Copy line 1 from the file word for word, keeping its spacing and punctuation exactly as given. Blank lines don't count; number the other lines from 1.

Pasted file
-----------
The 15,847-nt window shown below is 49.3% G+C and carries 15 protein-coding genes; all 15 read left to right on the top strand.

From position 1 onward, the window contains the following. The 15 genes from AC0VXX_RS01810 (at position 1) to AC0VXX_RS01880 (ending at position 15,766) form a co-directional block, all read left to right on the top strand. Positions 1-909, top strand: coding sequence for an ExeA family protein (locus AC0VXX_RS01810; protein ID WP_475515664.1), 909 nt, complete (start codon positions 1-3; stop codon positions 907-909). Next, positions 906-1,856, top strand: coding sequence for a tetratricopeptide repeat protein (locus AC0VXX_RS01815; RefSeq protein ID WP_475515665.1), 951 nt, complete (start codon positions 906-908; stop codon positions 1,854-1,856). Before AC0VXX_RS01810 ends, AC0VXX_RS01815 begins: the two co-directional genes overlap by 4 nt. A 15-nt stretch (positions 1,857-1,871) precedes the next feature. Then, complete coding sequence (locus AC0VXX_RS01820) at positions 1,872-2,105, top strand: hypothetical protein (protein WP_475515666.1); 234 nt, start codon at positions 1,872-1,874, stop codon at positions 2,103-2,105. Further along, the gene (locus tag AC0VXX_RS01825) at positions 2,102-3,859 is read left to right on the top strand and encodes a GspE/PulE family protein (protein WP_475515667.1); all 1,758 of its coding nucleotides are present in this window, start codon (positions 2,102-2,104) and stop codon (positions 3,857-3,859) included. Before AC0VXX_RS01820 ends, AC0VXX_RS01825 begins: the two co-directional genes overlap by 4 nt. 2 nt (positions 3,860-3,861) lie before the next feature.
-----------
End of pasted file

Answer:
The 15,847-nt window shown below is 49.3% G+C and carries 15 protein-coding genes; all 15 read left to right on the top strand.